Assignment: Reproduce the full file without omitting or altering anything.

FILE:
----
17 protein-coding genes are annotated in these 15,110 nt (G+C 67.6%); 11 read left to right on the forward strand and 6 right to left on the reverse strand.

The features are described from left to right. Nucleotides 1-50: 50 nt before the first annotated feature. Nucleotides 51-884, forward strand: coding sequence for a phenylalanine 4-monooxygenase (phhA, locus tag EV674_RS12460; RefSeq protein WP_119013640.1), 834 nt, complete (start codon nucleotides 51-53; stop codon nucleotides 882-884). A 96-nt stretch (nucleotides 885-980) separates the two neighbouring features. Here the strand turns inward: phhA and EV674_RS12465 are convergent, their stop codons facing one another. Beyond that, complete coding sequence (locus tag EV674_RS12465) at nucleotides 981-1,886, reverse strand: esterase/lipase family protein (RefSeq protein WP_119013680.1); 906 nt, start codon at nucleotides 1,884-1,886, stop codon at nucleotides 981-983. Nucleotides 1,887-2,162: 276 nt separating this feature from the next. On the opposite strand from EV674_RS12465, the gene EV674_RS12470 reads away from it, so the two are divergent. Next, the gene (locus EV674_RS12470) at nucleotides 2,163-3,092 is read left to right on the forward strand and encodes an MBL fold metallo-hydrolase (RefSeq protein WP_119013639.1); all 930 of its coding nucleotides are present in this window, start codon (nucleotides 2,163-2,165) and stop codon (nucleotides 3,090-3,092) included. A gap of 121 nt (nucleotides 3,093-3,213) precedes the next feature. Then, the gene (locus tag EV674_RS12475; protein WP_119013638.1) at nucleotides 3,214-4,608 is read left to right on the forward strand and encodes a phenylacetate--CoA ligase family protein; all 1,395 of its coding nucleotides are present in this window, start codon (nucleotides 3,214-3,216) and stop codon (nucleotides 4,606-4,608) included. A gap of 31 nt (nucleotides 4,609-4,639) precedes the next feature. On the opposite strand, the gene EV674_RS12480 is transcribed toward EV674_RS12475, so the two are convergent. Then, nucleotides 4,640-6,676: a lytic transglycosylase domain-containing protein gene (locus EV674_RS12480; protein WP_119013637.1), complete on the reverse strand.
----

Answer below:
17 protein-coding genes are annotated in these 15,110 nt (G+C 67.6%); 11 read left to right on the forward strand and 6 right to left on the reverse strand.

The features are described from left to right. Nucleotides 1-50: 50 nt before the first annotated feature. Nucleotides 51-884, forward strand: coding sequence for a phenylalanine 4-monooxygenase (phhA, locus tag EV674_RS12460; RefSeq protein WP_119013640.1), 834 nt, complete (start codon nucleotides 51-53; stop codon nucleotides 882-884). A 96-nt stretch (nucleotides 885-980) separates the two neighbouring features. Here the strand turns inward: phhA and EV674_RS12465 are convergent, their stop codons facing one another. Beyond that, complete coding sequence (locus tag EV674_RS12465) at nucleotides 981-1,886, reverse strand: esterase/lipase family protein (RefSeq protein WP_119013680.1); 906 nt, start codon at nucleotides 1,884-1,886, stop codon at nucleotides 981-983. Nucleotides 1,887-2,162: 276 nt separating this feature from the next. On the opposite strand from EV674_RS12465, the gene EV674_RS12470 reads away from it, so the two are divergent. Next, the gene (locus EV674_RS12470) at nucleotides 2,163-3,092 is read left to right on the forward strand and encodes an MBL fold metallo-hydrolase (RefSeq protein WP_119013639.1); all 930 of its coding nucleotides are present in this window, start codon (nucleotides 2,163-2,165) and stop codon (nucleotides 3,090-3,092) included. A gap of 121 nt (nucleotides 3,093-3,213) precedes the next feature. Then, the gene (locus tag EV674_RS12475; protein WP_119013638.1) at nucleotides 3,214-4,608 is read left to right on the forward strand and encodes a phenylacetate--CoA ligase family protein; all 1,395 of its coding nucleotides are present in this window, start codon (nucleotides 3,214-3,216) and stop codon (nucleotides 4,606-4,608) included. A gap of 31 nt (nucleotides 4,609-4,639) precedes the next feature. On the opposite strand, the gene EV674_RS12480 is transcribed toward EV674_RS12475, so the two are convergent. Then, nucleotides 4,640-6,676: a lytic transglycosylase domain-containing protein gene (locus EV674_RS12480; protein WP_119013637.1), complete on the reverse strand.